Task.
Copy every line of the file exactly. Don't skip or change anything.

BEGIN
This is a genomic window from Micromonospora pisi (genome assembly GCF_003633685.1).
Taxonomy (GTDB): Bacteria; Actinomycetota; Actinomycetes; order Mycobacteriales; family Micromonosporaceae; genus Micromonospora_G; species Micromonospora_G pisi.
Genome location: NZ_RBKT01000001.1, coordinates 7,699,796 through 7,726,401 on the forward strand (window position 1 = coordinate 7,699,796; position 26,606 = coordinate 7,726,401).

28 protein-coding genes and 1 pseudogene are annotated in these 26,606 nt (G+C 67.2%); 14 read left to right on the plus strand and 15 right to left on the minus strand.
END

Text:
This is a genomic window from Micromonospora pisi (genome assembly GCF_003633685.1).
Taxonomy (GTDB): Bacteria; Actinomycetota; Actinomycetes; order Mycobacteriales; family Micromonosporaceae; genus Micromonospora_G; species Micromonospora_G pisi.
Genome location: NZ_RBKT01000001.1, coordinates 7,699,796 through 7,726,401 on the forward strand (window position 1 = coordinate 7,699,796; position 26,606 = coordinate 7,726,401).

28 protein-coding genes and 1 pseudogene are annotated in these 26,606 nt (G+C 67.2%); 14 read left to right on the plus strand and 15 right to left on the minus strand.